Analysis Of Kant's Idealized Morality

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Kant’s Idealized Morality and Its Merit Charles Stevenson’s essay on emotivism, Ruth Benedict’s paper on cultural relativism, and Kant’s work on ethical theory offer interpretations of and opinions on the meaning of the word “good”. They also offer opposing sides in the debate in metaethics between subjectivity and objectivity in ethics. To determine which of these definitions has the most relevance and accuracy, all of these arguments will be outlined and consequently analyzed, both separately and in relation to each other. Their differences and similarities will be enumerated and described, consequently their merit will be discussed. In the end, Kant’s ethical theory will be proven to be inferior to both Stevenson’s and Benedict’s theories, …show more content…
Her main thesis is that the types of actions and beliefs that would fall into those two categories, respectively, varies widely among various societies and cultures (Benedict 318). Basically she claims that there is no objective standpoint from which one can judge an individual’s values as inferior or superior to one’s own. After discussing the highly variable nature of normality, Benedict goes on to link normality and morality by saying that “The concept of the normal is properly a variant of the concept of the good. It is that which society has approved. A normal action is one which falls well within the limits of expected behavior for a particular society” (Benedict 318). In relation to Stevenson’s conclusion that “good” is a persuasive term used to compel others to believe something, Benedict offers the opinion that “good” simply does not exist with an objective meaning, and that morality as whole is merely a set of relative socially approved beliefs and behaviors. Therefore, normality is the only thing that forms the basis of an individual’s concept of moral …show more content…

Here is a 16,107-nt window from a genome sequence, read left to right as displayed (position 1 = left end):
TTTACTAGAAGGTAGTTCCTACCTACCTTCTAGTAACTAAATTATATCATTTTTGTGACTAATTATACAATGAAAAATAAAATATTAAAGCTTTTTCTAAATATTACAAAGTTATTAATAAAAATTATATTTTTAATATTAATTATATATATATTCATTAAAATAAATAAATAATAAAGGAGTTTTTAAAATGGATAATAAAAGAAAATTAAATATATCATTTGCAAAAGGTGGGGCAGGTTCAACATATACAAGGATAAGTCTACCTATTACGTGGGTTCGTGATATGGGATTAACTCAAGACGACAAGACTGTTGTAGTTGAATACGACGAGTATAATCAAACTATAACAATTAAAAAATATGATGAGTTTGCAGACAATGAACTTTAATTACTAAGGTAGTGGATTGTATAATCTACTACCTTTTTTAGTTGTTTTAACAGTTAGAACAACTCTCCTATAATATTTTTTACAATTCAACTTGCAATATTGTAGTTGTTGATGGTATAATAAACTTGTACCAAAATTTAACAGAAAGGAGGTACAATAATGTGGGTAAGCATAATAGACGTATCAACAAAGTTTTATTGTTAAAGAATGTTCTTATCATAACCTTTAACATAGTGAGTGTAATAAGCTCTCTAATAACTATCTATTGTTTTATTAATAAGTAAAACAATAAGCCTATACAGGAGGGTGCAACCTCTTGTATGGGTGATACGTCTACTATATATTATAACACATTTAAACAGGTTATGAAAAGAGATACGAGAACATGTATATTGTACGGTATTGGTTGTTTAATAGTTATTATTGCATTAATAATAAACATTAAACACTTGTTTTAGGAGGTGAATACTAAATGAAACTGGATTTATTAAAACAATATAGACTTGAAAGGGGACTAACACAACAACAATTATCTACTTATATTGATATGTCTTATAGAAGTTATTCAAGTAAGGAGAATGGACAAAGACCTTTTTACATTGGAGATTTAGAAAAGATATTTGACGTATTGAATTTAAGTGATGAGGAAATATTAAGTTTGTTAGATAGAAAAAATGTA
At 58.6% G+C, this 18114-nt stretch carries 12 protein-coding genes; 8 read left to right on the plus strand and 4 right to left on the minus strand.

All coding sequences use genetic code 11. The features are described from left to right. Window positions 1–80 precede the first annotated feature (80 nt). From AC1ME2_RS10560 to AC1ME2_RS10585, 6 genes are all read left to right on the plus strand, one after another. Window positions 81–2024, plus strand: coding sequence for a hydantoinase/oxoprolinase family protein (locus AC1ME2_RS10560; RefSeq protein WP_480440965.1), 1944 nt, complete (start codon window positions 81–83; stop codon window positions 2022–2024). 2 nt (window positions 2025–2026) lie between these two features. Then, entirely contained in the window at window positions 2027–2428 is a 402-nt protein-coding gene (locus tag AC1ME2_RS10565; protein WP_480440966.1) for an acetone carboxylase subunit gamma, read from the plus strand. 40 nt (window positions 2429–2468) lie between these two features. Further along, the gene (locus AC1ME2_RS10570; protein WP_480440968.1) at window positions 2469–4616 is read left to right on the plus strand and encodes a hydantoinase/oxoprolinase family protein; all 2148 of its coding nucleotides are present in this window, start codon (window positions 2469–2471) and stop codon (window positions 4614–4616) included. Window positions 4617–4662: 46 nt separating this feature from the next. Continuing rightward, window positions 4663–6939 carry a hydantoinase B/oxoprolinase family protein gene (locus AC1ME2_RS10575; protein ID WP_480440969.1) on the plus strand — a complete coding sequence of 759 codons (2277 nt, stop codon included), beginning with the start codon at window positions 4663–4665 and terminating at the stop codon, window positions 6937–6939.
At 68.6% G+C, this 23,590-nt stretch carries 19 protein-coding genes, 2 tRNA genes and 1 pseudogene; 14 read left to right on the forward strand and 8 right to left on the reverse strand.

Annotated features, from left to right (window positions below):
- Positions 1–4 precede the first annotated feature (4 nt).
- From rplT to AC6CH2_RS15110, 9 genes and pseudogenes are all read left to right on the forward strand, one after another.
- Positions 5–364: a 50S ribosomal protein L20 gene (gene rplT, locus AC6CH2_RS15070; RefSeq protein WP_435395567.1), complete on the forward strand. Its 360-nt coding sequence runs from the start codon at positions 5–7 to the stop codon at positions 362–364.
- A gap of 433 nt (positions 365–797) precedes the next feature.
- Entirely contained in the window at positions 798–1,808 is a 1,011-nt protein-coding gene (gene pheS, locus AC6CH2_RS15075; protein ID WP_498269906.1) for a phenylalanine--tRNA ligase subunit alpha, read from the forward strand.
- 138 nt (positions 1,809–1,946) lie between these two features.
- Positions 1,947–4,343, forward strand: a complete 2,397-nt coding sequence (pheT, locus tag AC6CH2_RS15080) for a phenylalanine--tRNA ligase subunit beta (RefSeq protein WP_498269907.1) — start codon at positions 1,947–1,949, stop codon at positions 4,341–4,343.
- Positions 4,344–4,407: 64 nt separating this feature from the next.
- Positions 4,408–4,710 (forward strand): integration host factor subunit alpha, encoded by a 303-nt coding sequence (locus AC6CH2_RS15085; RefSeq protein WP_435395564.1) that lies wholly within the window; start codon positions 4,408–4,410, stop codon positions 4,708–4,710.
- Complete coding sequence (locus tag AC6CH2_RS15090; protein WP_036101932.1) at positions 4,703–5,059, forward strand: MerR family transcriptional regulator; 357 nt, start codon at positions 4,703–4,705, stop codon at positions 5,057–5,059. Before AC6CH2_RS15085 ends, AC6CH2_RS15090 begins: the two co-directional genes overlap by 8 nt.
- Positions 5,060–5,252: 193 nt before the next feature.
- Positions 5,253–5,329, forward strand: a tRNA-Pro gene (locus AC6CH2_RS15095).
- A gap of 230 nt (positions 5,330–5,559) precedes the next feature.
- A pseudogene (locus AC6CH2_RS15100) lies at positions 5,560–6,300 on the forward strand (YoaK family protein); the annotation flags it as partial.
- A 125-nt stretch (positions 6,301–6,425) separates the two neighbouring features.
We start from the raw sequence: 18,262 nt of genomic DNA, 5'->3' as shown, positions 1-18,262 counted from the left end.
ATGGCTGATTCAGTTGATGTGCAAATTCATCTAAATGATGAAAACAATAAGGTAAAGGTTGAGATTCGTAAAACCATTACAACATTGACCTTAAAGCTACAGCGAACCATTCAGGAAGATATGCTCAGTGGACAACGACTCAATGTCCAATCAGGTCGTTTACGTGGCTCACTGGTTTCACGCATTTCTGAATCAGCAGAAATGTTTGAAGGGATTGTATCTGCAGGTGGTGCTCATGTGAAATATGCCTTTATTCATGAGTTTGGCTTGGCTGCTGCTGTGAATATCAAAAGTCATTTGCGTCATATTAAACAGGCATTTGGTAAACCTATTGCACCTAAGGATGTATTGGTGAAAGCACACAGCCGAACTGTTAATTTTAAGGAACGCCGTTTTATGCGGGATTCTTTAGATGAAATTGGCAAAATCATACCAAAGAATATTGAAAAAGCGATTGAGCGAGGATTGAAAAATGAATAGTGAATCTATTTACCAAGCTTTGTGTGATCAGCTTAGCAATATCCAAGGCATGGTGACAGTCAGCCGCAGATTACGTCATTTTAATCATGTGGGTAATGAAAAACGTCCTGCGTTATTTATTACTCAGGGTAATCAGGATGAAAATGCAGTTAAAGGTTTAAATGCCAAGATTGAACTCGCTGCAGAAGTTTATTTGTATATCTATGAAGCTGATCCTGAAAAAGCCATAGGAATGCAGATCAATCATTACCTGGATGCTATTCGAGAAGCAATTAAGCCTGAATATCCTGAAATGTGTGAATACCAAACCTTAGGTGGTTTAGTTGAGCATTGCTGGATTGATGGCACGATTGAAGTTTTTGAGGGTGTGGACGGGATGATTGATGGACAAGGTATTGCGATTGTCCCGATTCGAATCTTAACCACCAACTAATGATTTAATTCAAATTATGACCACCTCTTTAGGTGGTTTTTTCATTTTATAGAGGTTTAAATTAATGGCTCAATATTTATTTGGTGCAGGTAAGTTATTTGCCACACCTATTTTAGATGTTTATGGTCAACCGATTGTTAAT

He says that a good will is intrinsically good, even if its intended ends are not realized (Kant 6). According to Kant, there are three obligations that a good will must fulfill. Firstly, a good will is only good if the actions that it causes to be taken are for the sake of duty, and duty alone (Kant 13). An action that is taken for any other reason, even if the action itself is identical to the one taken for the sake of duty, is not good. Duty is an overarching and all-encompassing obligation. Secondly, actions are evaluated not by their outcomes, but rather their intentions, or “maxims” (Kant 13). If an action is taken with a truly good will, then no matter what the consequences, that action was good. In fact, this could be no other way, given the first requirement; if an action were taken to bring about a particular result, then that action would have motivations other than pure duty. Thirdly, duties should be observed in accordance with the law (Kant 16). Kant alleges that any simple being could act out of instinct; only a rational being could both recognize a moral law and act as it dictates (Kant 16). However, if this is the case, then it begs the question of what exactly a moral law should be,

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